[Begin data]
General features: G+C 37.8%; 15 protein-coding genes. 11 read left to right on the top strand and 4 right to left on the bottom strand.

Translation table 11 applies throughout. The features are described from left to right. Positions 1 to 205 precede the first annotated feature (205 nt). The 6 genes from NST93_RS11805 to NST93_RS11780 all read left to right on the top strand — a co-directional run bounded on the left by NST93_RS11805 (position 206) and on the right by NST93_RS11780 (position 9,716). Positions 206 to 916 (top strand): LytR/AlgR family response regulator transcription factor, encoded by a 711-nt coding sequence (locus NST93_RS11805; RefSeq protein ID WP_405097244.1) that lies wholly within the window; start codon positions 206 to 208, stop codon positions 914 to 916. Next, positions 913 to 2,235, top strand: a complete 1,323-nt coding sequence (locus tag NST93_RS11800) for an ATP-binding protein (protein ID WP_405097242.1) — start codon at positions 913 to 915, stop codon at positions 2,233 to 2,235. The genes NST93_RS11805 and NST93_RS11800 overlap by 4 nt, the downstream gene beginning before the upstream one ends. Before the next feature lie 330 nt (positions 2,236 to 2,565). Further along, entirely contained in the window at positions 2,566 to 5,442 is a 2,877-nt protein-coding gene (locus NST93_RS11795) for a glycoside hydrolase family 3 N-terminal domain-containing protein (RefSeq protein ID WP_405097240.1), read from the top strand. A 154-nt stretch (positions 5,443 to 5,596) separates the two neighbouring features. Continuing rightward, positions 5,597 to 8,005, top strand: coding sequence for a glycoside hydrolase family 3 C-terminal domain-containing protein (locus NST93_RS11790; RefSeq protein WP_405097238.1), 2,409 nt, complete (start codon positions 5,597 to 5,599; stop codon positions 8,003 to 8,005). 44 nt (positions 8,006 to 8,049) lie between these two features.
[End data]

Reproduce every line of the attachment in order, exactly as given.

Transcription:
General features: G+C 37.8%; 15 protein-coding genes. 11 read left to right on the top strand and 4 right to left on the bottom strand.

Translation table 11 applies throughout. The features are described from left to right. Positions 1 to 205 precede the first annotated feature (205 nt). The 6 genes from NST93_RS11805 to NST93_RS11780 all read left to right on the top strand — a co-directional run bounded on the left by NST93_RS11805 (position 206) and on the right by NST93_RS11780 (position 9,716). Positions 206 to 916 (top strand): LytR/AlgR family response regulator transcription factor, encoded by a 711-nt coding sequence (locus NST93_RS11805; RefSeq protein ID WP_405097244.1) that lies wholly within the window; start codon positions 206 to 208, stop codon positions 914 to 916. Next, positions 913 to 2,235, top strand: a complete 1,323-nt coding sequence (locus tag NST93_RS11800) for an ATP-binding protein (protein ID WP_405097242.1) — start codon at positions 913 to 915, stop codon at positions 2,233 to 2,235. The genes NST93_RS11805 and NST93_RS11800 overlap by 4 nt, the downstream gene beginning before the upstream one ends. Before the next feature lie 330 nt (positions 2,236 to 2,565). Further along, entirely contained in the window at positions 2,566 to 5,442 is a 2,877-nt protein-coding gene (locus NST93_RS11795) for a glycoside hydrolase family 3 N-terminal domain-containing protein (RefSeq protein ID WP_405097240.1), read from the top strand. A 154-nt stretch (positions 5,443 to 5,596) separates the two neighbouring features. Continuing rightward, positions 5,597 to 8,005, top strand: coding sequence for a glycoside hydrolase family 3 C-terminal domain-containing protein (locus NST93_RS11790; RefSeq protein WP_405097238.1), 2,409 nt, complete (start codon positions 5,597 to 5,599; stop codon positions 8,003 to 8,005). 44 nt (positions 8,006 to 8,049) lie between these two features.